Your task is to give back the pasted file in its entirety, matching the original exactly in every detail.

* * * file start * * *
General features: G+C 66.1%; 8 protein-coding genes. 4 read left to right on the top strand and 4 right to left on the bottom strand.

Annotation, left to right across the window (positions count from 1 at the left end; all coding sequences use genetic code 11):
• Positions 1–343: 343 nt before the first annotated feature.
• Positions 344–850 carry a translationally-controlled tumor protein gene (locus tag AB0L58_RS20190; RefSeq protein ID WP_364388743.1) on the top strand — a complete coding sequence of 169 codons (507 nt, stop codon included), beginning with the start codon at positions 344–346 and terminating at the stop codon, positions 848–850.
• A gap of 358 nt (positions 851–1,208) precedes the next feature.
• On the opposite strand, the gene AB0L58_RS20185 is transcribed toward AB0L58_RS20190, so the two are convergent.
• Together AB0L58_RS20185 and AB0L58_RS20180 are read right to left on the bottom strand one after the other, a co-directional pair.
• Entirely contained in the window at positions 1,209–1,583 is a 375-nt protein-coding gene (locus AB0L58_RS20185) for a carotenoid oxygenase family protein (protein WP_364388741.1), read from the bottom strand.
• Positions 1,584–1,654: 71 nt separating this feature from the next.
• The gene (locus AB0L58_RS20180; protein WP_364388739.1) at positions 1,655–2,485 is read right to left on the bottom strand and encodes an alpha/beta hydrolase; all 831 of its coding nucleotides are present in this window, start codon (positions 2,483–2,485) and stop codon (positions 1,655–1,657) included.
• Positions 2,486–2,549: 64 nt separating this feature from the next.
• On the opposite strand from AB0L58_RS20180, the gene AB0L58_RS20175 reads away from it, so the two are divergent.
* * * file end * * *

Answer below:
General features: G+C 66.1%; 8 protein-coding genes. 4 read left to right on the top strand and 4 right to left on the bottom strand.

Annotation, left to right across the window (positions count from 1 at the left end; all coding sequences use genetic code 11):
• Positions 1–343: 343 nt before the first annotated feature.
• Positions 344–850 carry a translationally-controlled tumor protein gene (locus tag AB0L58_RS20190; RefSeq protein ID WP_364388743.1) on the top strand — a complete coding sequence of 169 codons (507 nt, stop codon included), beginning with the start codon at positions 344–346 and terminating at the stop codon, positions 848–850.
• A gap of 358 nt (positions 851–1,208) precedes the next feature.
• On the opposite strand, the gene AB0L58_RS20185 is transcribed toward AB0L58_RS20190, so the two are convergent.
• Together AB0L58_RS20185 and AB0L58_RS20180 are read right to left on the bottom strand one after the other, a co-directional pair.
• Entirely contained in the window at positions 1,209–1,583 is a 375-nt protein-coding gene (locus AB0L58_RS20185) for a carotenoid oxygenase family protein (protein WP_364388741.1), read from the bottom strand.
• Positions 1,584–1,654: 71 nt separating this feature from the next.
• The gene (locus AB0L58_RS20180; protein WP_364388739.1) at positions 1,655–2,485 is read right to left on the bottom strand and encodes an alpha/beta hydrolase; all 831 of its coding nucleotides are present in this window, start codon (positions 2,483–2,485) and stop codon (positions 1,655–1,657) included.
• Positions 2,486–2,549: 64 nt separating this feature from the next.
• On the opposite strand from AB0L58_RS20180, the gene AB0L58_RS20175 reads away from it, so the two are divergent.